Dear Annie: I am a waiter in a restaurant and enjoy my job. I am 34 years old and struggled to find work that I like before I found this job. I really love being a waiter. The customers are mostly friendly, the food is good, and I try to make eating at our restaurant an enjoyable experience for all diners.

The owner of the restaurant is friendly to the customers but a stern disciplinarian to the cooks, the wait staff and the dishwashers and busboys. He is not mean to us; he's just strict and not very friendly or approachable. I hardly ever talk to him. He scares me a little. The assistant manager who hired me four years ago was nice, but he left for another restaurant and his replacement is so-so — very quiet and always trying to kiss up to the owner.

The problem is that there is one waitress who calls in sick once a week, every week, no matter what, and the other waiters and I have to do her work for her. She has been with the restaurant longer than any of us. Her sick days are all over the map. One week she calls in sick on Tuesday, and then the next week Friday. She keeps changing the days of the week, but without fail she takes one sick day every week.

I told her that when she calls in sick, we have to do her work for her, and she replied that that's how it has always been. "Besides," she said, "you can get more tips."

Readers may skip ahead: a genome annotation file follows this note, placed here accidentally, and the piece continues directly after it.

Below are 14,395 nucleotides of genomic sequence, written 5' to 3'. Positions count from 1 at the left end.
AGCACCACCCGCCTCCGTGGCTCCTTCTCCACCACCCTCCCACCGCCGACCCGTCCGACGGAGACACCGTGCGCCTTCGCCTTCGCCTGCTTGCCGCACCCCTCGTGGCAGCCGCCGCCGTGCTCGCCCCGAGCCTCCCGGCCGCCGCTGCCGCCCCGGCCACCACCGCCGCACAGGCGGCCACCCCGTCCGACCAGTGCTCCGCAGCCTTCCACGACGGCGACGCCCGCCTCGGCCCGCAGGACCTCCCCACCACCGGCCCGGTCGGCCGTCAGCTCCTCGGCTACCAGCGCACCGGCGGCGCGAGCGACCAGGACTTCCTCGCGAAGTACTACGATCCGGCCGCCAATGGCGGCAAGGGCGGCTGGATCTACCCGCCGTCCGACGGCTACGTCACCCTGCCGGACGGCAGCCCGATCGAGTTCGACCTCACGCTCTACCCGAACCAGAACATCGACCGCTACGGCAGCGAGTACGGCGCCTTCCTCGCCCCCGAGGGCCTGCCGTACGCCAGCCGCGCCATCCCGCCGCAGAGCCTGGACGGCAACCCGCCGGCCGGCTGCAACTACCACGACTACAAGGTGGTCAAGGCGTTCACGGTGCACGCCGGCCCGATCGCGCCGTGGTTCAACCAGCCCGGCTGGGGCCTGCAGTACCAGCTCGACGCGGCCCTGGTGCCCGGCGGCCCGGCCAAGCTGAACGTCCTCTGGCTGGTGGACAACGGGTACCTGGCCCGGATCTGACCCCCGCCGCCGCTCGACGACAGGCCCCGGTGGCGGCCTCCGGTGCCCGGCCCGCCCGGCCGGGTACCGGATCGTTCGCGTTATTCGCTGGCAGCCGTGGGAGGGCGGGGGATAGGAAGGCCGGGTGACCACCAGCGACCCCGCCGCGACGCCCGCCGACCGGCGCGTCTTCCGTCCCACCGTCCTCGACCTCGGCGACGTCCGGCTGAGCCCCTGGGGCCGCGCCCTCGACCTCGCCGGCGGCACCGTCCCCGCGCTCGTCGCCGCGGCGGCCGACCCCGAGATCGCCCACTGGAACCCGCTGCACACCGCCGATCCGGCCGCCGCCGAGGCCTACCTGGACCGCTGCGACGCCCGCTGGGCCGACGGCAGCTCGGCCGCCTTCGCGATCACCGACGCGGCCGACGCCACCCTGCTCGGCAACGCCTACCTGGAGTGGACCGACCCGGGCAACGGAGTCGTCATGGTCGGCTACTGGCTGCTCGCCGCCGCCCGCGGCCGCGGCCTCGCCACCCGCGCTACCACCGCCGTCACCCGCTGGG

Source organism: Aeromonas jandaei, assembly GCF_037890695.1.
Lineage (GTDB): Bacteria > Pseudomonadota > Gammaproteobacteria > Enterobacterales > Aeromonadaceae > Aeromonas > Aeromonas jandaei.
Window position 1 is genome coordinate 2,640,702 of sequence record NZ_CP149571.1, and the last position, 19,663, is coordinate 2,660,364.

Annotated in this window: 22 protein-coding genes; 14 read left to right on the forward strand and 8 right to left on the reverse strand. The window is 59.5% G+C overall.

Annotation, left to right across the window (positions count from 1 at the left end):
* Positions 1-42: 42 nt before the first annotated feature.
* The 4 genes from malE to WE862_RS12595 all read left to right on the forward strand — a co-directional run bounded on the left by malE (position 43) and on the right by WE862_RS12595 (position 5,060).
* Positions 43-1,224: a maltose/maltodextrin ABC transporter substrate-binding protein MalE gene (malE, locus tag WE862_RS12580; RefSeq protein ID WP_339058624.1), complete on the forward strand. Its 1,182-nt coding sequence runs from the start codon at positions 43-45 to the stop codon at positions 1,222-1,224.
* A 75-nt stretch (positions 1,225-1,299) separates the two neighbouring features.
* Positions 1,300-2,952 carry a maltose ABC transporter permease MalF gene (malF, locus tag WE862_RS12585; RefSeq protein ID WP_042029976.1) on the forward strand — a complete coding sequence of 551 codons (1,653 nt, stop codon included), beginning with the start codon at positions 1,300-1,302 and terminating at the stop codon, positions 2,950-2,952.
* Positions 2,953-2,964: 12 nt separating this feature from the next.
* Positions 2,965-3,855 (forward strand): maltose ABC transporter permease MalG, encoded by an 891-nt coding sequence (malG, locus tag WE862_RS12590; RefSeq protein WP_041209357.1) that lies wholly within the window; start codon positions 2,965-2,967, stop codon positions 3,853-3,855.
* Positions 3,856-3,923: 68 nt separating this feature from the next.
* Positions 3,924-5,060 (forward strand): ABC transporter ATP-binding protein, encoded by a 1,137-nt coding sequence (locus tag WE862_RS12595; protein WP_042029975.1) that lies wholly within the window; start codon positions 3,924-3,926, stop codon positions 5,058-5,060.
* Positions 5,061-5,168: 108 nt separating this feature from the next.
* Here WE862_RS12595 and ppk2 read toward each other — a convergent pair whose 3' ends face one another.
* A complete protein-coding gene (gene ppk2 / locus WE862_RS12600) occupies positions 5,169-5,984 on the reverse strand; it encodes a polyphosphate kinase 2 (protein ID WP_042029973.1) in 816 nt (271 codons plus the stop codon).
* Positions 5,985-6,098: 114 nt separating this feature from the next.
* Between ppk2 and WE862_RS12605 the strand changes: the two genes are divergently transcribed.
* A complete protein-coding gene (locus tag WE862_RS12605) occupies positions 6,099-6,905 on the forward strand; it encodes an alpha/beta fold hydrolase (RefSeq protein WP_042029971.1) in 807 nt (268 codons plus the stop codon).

Money is not the issue; fairness is.

I am so fed up with her and this whole situation that I am thinking about quitting. I am also thinking about calling the man who hired me, who is now at a different restaurant, and asking him for a job because of this. But I'm afraid that he will tell the owner of my restaurant since they are still friends. I'm really feeling stick and resentful. — Slowly Smoldering

Dear Smoldering: You are allowing the waitress calling in sick to make you feel sick and resentful. While I understand that you don't want to do her work, she makes a good point that you are making more money in tips when she is out. If you don't care about the money and are that concerned with "fairness," perhaps you should look for another job. While it might seem like the waitress is "faking" her sickness because of the frequency of her sick calls, we have no idea what is going on. And I am certain that you and the restaurant customers do not want a sick waitress serving them.

If you love being a waiter and you love the customers, then look at this as an opportunity to really show management how well you can do your job. Hard work without complaining pays off in the end.

Dear Annie: I read with interest the column by the 72-year-old man who was disappointed that his 71-year-old girlfriend does not show interest in sex. Well, as a 70-plus woman, let me tell you that with declining (and absent) estrogen, the thought of sex is not prime on our minds. However, I made a discovery a year or so ago when my urologist prescribed an estrogen cream for my frequent UTIs. I suddenly love having sex with my husband again. My sex drive has returned and we are going through a second honeymoon phase. If most post menopausal women who have no sex drive would check with their doctor they might discover that sex can actually be enjoyable again.

I am assured by my doctor that the amount of estrogen in the cream is safe. So, a visit with a gynecologist or urologist may be an easy fix. So ladies, there is hope out there. — Old and Happy in Retirement